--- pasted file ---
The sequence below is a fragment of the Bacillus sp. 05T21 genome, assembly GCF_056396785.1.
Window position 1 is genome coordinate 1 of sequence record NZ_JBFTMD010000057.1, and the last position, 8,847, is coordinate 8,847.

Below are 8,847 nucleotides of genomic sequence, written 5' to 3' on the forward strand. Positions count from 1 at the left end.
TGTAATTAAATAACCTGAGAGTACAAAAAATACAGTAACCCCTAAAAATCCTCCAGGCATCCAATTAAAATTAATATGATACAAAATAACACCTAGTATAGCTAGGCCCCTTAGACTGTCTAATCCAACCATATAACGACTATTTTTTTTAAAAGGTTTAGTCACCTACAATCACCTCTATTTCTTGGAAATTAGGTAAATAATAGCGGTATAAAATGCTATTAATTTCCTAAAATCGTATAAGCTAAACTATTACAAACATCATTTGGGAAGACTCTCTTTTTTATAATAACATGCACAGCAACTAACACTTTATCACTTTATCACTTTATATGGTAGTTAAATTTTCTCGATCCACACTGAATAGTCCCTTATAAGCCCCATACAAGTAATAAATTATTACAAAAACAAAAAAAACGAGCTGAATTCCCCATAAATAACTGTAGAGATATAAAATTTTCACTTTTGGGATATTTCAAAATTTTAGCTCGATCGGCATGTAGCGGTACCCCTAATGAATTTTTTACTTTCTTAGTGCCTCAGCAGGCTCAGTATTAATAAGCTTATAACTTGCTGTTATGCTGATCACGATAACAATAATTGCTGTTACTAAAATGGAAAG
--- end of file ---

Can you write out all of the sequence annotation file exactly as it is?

The sequence below is a fragment of the Bacillus sp. 05T21 genome, assembly GCF_056396785.1.
Window position 1 is genome coordinate 1 of sequence record NZ_JBFTMD010000057.1, and the last position, 8,847, is coordinate 8,847.

Below are 8,847 nucleotides of genomic sequence, written 5' to 3' on the forward strand. Positions count from 1 at the left end.
TGTAATTAAATAACCTGAGAGTACAAAAAATACAGTAACCCCTAAAAATCCTCCAGGCATCCAATTAAAATTAATATGATACAAAATAACACCTAGTATAGCTAGGCCCCTTAGACTGTCTAATCCAACCATATAACGACTATTTTTTTTAAAAGGTTTAGTCACCTACAATCACCTCTATTTCTTGGAAATTAGGTAAATAATAGCGGTATAAAATGCTATTAATTTCCTAAAATCGTATAAGCTAAACTATTACAAACATCATTTGGGAAGACTCTCTTTTTTATAATAACATGCACAGCAACTAACACTTTATCACTTTATCACTTTATATGGTAGTTAAATTTTCTCGATCCACACTGAATAGTCCCTTATAAGCCCCATACAAGTAATAAATTATTACAAAAACAAAAAAAACGAGCTGAATTCCCCATAAATAACTGTAGAGATATAAAATTTTCACTTTTGGGATATTTCAAAATTTTAGCTCGATCGGCATGTAGCGGTACCCCTAATGAATTTTTTACTTTCTTAGTGCCTCAGCAGGCTCAGTATTAATAAGCTTATAACTTGCTGTTATGCTGATCACGATAACAATAATTGCTGTTACTAAAATGGAAAG